Tattooed Chef has warned its sales will be down this year from 2022 as the US plant-based food business reiterated the need to raise additional funds.
The California-based company, set up in 2018, continued to post losses in EBITDA and net income in the first quarter to 31 March, along with a further depletion of cash on hand.
Meanwhile, Tattooed Chef executives, including president and CEO Sam Galletti and CFO Stephanie Dieckmann, are facing a class action lawsuit alleging they “made misleading statements and/or failed to disclose material facts about our business” in the period from March 2021 to October 2022, according to a 10-K filing for its 2022 annual results filed with the US Securities and Exchange Commission (SEC) on 15 May.
Separately, a so-called “derivative complaint” was filed in the United States District Court for the Central District of California in March this year “against certain of our officers and directors”. It includes accusations of a “breach of fiduciary duty; unjust enrichment; abuse of control; gross mismanagement; [and a] waste of corporate assets”, according to the form 10K.
The company noted “our anticipated motion to dismiss” the case. Tattooed Chef had not responded to Just Food‘s request for an explanation at the time of publication.
Tattooed Chef had already fallen foul of Nasdaq listing rules by a delay in filing its annual accounts for the year to 31 December 2022. The business had said in March it “continues to require additional debt or equity capital and is pursuing multiple paths of opportunity to raise such capital as soon as practicable”.
The business repeated that urgency in its first-quarter results filing on Monday (15 May). “The company is seeking to raise additional debt or equity capital in the near future.”
That same report showed cash on hand declined to $3.5m in the opening three months of its new fiscal year from $5.8m at the end of December.
First-quarter net revenue fell 12.7% to $59.1m, with Tattooed Chef guiding to full-year sales of $200-205m, down from $231m in 2022.
The 10-K filing showed sales that year rose 11%. However, the company was plagued by losses elsewhere. EBITDA widened to a $133.2m loss from a $35.7m shortfall a year earlier, while adjusted it was in the red at $91.7m versus a $26.1m loss.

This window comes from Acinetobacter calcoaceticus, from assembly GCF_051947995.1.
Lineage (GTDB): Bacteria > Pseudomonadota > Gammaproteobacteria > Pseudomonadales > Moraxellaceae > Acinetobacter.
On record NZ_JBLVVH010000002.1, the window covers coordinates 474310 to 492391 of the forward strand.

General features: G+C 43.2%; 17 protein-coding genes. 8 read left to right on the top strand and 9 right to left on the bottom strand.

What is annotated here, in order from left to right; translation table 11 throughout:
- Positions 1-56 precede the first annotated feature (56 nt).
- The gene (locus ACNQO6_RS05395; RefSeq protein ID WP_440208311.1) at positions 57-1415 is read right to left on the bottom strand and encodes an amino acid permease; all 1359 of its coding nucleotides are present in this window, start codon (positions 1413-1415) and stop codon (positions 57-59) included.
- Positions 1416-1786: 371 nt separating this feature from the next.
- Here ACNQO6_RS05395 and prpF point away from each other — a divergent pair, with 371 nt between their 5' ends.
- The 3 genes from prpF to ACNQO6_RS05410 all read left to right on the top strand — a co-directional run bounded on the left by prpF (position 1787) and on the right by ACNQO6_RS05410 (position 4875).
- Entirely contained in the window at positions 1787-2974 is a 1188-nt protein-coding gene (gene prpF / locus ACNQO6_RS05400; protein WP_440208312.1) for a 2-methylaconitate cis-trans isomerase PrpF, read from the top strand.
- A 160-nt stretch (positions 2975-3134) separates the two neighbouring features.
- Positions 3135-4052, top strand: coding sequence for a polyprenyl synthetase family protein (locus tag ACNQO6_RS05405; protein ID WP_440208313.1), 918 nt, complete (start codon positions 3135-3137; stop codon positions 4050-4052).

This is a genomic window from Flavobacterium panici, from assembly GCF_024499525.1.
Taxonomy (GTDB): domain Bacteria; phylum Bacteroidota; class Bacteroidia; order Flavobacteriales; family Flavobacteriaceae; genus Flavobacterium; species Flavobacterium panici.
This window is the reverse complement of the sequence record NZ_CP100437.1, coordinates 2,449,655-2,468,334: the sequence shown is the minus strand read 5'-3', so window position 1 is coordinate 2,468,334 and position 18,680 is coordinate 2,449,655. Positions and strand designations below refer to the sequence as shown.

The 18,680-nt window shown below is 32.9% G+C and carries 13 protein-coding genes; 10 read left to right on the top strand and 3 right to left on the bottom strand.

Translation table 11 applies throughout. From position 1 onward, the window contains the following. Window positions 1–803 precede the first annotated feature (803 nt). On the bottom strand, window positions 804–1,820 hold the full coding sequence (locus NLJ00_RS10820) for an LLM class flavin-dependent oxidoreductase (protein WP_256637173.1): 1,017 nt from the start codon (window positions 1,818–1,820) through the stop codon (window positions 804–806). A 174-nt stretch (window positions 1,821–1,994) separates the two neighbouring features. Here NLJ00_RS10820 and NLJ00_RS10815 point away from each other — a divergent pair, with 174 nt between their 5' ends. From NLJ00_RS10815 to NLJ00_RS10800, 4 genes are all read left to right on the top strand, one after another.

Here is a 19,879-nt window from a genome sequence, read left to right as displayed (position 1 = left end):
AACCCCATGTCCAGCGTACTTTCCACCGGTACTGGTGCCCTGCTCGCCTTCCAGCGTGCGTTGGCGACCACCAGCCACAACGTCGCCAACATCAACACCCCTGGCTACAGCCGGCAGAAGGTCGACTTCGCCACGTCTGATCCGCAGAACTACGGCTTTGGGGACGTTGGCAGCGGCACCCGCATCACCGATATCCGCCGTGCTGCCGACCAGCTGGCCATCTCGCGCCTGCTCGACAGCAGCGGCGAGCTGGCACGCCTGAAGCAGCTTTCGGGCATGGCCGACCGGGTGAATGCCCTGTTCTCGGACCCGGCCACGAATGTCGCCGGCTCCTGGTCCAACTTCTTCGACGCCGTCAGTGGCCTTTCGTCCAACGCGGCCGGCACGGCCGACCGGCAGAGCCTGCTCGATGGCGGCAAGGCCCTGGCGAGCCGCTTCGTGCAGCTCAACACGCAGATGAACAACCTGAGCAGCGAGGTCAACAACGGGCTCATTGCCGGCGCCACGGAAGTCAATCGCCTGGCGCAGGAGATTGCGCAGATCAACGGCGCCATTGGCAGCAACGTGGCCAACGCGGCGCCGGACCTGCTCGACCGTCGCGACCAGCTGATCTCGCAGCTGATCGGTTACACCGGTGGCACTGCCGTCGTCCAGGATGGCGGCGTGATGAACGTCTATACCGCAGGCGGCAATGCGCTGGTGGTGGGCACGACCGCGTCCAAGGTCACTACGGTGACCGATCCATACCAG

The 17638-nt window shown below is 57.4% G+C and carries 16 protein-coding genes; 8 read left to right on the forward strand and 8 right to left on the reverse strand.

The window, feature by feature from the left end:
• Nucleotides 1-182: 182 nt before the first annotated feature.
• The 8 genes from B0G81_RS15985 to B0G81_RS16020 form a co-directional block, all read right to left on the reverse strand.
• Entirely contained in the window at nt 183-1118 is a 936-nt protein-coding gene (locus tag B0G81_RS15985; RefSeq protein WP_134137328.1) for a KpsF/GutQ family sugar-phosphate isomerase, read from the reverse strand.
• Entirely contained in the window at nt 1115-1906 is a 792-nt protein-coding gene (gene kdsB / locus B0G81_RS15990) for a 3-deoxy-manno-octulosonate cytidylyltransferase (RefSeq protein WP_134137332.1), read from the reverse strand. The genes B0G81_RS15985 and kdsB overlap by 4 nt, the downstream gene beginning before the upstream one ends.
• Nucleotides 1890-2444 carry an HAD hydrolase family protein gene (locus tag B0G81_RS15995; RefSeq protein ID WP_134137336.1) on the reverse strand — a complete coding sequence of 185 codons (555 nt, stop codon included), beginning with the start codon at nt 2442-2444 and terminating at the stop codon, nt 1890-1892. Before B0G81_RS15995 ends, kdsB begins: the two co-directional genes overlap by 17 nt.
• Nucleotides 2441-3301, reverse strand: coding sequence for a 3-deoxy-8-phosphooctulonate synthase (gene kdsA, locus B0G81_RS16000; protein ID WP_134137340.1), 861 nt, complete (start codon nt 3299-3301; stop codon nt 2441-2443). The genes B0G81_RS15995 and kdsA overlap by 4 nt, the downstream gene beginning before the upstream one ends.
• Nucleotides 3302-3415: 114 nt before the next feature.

Net losses ballooned to $141.4m from $87m and they continued in the first quarter, albeit narrowing to $19m – a $0.23 loss per share – from $20.2m – an EPS loss of $0.25.
First-quarter losses in adjusted EBITDA also shrank, coming in at $15m compared to $16m.
“Our focus has shifted from growth to profitability, and we are implementing the actions required to meet client and consumer demand and ensure our long-term success,” CEO Galletti said in the commentary. “We remain confident in our ability to achieve cost savings of up to $40 million or more in 2023.”
He added: “We now expect to reach breakeven adjusted EBITDA and become cash-flow neutral during the third quarter of 2024 through a combination of continuing cost reductions, efficiency gains, inventory management, rationalisation of underperforming products, new product introductions, and targeted retail expansion.
“This is hard work, but it is also my life’s work and I and the rest of Tattooed Chef team are committed to seeing it through.”
Those cost savings include a $15m reduction in marketing spending to around $12-17m and $6m in operational expenses, “primarily driven by a reduction in labour and increased productivity in the same footprint”.
Another $7m will be shaved off “promotional programmes”.
“The company’s business and operations continue to be affected by a variety of macro-economic issues, including inflation, rising interest rates, recession fears, increased competition, and supply chain disruptions, and their potential impact on consumer behaviour and consumer demand for our products,” Tattooed Chef said.
The drop in first-quarter revenue was blamed on “a decline in Tattooed Chef branded products with one customer”. Operating expenses fell to $14.7m from $23.3m.
Meanwhile, regarding the class action lawsuit filed in the US District Court for the Central District of California, Tattooed Chef noted in the form 10K that “at this time it is not possible to estimate any potential material losses or predict the outcome of our anticipated motion to dismiss”.
Alongside the derivative complaint filed in the same court in March, a “second and related verified derivative complaint” was put forward in April covering the same allegations.
“The court consolidated this action with the other related derivative action and appointed lead counsel and the parties are entering stay discussions. At this time, it is not possible to estimate any potential material losses or predict the outcome of our anticipated motion to dismiss,” the 10-K filing read.